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  1. Philosophical Collaborations with Activists.Andrea J. Pitts - 2022 - In Lee C. McIntyre, Nancy Arden McHugh & Ian Olasov (eds.), A companion to public philosophy. Hoboken, NJ: Wiley-Blackwell. pp. 347–358.
    Philosophers have long endeavored to support politically relevant efforts, including institutional and legal reforms, insurrectionist uprisings, anticolonial independence struggles, cultural movements, and anti‐violence work. While some debates have emerged regarding normative questions of whether or how philosophers should be activists, this chapter focuses more directly on the manner in which philosophical authors have supported, engaged in, or examined forms of political participation that seek to end forms of oppression such as racism, sexism, colonialism, and systemic poverty. It distinguishes between philosophers (...)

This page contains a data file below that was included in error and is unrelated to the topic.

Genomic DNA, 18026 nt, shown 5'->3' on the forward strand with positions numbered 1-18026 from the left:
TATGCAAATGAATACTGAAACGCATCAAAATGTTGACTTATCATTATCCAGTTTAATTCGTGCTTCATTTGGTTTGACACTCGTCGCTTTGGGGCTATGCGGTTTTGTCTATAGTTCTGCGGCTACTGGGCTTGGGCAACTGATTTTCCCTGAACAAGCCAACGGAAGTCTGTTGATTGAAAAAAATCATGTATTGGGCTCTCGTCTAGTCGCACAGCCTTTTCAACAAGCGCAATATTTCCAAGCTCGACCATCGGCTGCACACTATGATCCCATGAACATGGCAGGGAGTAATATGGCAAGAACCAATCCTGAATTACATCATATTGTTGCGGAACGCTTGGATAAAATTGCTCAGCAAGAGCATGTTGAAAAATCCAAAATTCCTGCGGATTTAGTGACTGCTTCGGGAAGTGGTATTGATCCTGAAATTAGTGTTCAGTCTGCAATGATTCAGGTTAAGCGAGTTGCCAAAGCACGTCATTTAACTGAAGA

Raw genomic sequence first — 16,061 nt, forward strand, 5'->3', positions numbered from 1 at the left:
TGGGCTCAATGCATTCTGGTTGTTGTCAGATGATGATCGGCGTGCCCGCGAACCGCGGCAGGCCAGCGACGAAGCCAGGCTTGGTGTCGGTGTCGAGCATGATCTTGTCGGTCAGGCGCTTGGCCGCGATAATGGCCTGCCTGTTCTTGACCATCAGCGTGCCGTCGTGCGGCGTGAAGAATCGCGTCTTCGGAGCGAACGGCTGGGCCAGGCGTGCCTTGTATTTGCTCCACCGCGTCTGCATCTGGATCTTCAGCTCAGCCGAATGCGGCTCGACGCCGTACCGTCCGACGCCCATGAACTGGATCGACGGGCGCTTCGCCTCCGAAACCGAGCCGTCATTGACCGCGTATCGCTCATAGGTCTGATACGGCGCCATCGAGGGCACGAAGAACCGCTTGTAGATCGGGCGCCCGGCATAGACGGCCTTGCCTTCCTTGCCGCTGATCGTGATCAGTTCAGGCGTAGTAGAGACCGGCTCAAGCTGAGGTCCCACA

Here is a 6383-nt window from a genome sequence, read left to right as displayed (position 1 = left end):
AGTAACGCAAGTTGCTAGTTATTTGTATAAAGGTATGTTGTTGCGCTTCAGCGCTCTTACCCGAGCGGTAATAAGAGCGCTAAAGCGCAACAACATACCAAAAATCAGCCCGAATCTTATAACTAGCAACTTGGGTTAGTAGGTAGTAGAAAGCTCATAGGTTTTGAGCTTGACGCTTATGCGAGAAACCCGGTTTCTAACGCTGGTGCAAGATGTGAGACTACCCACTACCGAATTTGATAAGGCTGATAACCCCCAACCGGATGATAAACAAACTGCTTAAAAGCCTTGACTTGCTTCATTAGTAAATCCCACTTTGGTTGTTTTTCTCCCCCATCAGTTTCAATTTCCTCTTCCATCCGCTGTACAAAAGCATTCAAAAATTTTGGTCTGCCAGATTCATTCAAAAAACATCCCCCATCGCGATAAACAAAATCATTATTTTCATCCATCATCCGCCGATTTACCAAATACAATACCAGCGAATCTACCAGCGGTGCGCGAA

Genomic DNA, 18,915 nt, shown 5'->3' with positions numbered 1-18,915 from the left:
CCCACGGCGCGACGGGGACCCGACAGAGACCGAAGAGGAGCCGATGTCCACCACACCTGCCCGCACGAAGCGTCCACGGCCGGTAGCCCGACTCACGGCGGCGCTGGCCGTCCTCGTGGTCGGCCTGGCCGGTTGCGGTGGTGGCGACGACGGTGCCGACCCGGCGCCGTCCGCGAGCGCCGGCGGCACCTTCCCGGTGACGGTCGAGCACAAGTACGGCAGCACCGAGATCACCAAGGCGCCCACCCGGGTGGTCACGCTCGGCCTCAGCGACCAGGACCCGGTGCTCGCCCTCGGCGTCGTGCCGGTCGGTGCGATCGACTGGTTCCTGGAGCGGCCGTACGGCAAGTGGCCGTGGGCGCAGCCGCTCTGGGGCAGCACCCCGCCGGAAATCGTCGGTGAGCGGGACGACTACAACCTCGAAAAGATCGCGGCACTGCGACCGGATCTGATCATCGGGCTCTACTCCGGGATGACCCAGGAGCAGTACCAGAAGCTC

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  • Normative behaviourism: groups it cannot reach?Simon Stevens - forthcoming - Critical Review of International Social and Political Philosophy.
    In this article, I critique Jonathan Floyd’s method of normative behaviourism (NB): that we should measure political preference for a political system from levels of crime and insurrection. First, I distinguish between problems with the data and problems with the theory. I proceed to examine 6 groups who present a difficulty for NB and identify the common thread: NB abstracts the capacity of groups to commit crime and insurrection, and therefore, misreads them in the data as normative approval of a (...)
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